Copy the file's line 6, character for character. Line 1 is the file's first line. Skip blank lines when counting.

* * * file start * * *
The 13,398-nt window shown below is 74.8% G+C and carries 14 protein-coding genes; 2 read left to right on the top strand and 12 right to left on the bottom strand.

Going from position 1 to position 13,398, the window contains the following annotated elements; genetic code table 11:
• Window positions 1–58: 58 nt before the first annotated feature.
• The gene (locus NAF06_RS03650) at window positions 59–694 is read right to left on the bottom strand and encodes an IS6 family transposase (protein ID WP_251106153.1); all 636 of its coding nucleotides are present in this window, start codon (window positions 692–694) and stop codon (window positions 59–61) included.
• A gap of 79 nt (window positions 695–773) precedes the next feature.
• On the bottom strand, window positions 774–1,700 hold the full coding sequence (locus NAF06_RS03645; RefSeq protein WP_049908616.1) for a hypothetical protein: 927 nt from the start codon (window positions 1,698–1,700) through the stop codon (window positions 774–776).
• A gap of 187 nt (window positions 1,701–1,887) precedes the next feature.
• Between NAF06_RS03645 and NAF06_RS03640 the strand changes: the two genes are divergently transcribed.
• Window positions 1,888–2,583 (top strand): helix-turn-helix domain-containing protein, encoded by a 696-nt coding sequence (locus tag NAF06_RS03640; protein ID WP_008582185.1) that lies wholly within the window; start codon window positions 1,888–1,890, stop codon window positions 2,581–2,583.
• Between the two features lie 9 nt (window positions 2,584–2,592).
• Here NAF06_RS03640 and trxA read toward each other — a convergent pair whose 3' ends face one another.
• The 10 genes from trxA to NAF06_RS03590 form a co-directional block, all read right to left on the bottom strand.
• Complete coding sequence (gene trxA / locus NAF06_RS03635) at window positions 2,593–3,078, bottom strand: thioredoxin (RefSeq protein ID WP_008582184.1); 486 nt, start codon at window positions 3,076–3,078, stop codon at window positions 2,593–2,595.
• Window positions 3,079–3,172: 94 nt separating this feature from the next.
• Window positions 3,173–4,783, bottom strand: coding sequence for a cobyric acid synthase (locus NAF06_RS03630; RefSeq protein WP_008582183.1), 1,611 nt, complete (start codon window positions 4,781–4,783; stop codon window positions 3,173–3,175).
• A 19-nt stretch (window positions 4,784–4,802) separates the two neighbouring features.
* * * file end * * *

• On the bottom strand, window positions 774–1,700 hold the full coding sequence (locus NAF06_RS03645; RefSeq protein WP_049908616.1) for a hypothetical protein: 927 nt from the start codon (window positions 1,698–1,700) through the stop codon (window positions 774–776).